16 Sivan 5773 / May 24-25, 2013
This week’s portion, Beha’alotcha, shares a verse that I would argue is more powerful that just about any in the entire Torah:
“Now Moses was a very humble man, more so than any other man on earth.” [Numbers 12:3]
Moses, the man who our tradition describes as the ultimate prophet (and thus arguably wielding more power than any other human being alive), is also described as the most humble man on earth in his generation.
What is the association between humility and leadership?
One of my favorite personal rabbis is someone who is incredibly unassuming and humble, despite his stature as a giant in the rabbinic world. His humility is part of what makes him approachable and accessible, and as a result, his wisdom and guidance are overwhelmingly received with an open heart and mind.
But is humility all it’s cracked up to be? In today’s hypercompetitive job market, it seems near impossible to land a position without at least a little bit of self-promotion and strong sense of self-worth. One of the most revered personalities of our generation is Steve Jobs, and he certainly was not humble. Can we be humble while selling ourselves?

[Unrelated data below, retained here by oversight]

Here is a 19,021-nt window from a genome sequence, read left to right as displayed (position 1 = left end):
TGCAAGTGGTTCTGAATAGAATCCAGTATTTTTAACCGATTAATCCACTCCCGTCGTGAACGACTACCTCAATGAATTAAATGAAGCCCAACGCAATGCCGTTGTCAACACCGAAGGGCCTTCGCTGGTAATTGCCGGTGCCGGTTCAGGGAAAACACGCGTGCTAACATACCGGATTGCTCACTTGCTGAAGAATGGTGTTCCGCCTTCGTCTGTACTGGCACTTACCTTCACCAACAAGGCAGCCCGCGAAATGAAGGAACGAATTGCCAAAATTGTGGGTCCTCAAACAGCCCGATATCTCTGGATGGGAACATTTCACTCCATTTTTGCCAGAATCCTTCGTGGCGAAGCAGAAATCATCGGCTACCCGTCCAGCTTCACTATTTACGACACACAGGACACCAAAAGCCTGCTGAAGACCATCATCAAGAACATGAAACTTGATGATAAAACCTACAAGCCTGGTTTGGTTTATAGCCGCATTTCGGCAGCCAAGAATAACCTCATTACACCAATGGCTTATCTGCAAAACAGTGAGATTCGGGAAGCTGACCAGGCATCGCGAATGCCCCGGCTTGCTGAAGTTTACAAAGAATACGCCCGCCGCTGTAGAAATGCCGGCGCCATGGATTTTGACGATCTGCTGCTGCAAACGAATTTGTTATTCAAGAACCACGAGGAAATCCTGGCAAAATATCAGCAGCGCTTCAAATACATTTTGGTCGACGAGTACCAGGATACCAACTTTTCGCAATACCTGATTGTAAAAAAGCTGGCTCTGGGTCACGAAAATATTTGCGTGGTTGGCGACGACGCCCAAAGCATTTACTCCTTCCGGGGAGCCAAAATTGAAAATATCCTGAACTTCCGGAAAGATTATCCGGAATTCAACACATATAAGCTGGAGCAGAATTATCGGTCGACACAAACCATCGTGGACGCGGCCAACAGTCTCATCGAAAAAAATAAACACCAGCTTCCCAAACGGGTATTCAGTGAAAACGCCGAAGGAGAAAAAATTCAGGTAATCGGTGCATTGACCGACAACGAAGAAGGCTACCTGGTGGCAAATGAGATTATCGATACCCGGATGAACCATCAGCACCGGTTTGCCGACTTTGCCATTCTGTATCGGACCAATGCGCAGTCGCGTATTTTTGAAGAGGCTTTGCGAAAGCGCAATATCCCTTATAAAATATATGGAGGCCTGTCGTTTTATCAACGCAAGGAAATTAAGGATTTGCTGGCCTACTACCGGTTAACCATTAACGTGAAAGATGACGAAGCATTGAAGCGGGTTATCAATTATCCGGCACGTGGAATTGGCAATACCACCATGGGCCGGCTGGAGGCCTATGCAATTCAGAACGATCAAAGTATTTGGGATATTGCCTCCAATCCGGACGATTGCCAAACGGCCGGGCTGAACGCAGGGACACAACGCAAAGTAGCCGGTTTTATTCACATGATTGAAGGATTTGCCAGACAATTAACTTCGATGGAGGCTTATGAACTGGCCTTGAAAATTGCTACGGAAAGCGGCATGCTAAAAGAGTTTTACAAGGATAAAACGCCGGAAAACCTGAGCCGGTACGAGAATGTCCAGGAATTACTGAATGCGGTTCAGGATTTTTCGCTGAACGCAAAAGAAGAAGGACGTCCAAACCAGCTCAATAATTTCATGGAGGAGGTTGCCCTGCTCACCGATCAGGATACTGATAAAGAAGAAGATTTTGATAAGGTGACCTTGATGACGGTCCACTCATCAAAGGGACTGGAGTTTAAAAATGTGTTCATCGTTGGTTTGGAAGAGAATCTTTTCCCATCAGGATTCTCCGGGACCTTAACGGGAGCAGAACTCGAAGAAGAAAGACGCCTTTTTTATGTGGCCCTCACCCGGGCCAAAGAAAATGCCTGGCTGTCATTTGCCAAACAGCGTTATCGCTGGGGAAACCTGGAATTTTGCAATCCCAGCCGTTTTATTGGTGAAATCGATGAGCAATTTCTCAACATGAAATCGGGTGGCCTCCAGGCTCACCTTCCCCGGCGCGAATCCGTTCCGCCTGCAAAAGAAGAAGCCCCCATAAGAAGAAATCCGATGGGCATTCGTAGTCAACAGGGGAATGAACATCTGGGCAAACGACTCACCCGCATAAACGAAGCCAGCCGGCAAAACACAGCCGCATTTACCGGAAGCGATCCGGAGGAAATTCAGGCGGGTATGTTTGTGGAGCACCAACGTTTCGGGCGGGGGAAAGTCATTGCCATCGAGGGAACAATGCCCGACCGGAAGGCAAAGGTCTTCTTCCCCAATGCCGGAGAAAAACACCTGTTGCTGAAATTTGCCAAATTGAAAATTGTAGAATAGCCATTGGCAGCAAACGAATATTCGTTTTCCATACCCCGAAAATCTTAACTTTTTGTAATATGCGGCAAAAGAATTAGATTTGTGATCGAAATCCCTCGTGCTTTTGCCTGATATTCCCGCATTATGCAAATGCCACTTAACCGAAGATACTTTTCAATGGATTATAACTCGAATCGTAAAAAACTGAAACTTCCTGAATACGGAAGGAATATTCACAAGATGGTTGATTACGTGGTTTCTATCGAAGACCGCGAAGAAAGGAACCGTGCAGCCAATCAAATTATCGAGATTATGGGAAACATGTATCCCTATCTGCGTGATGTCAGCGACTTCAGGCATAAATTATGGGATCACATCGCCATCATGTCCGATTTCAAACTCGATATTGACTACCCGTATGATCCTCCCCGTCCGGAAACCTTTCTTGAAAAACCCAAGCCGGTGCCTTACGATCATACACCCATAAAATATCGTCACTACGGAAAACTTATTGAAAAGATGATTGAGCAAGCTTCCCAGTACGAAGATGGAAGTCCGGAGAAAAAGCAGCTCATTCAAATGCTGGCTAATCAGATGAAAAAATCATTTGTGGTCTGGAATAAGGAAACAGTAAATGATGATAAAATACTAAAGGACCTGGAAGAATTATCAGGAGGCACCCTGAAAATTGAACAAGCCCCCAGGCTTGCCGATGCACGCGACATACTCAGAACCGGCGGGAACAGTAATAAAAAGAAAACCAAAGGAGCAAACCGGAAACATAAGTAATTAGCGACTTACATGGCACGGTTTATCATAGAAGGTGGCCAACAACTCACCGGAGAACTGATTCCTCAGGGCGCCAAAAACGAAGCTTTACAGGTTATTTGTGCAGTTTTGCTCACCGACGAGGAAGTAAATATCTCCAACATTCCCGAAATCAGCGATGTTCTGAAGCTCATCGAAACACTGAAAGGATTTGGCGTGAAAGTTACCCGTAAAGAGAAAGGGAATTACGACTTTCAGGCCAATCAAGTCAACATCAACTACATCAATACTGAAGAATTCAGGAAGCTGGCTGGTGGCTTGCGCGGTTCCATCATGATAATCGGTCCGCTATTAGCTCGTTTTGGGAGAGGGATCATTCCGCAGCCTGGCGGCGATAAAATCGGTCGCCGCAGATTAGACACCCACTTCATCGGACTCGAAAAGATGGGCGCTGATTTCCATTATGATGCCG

What are we doing as a community to help inspire and show that we value humility (do we value humility still)? Many of us tell our children that they’re special. What we often fail to do is remind them that they’re special… just like everyone else.
We learn in Pirkei Avot, the Ethics of our Ancestors, that it is a virtue to be humble in spirit (Avot 4:12 and 5:22). Maybe there’s a compromise position here, where we strive to be humble in spirit, and being such doesn’t diminish our ability to advocate for ourselves when need be.
This Shabbat, reflect on what it might mean to be more humble in spirit. See what it's like to put those ideas into practice. Report back.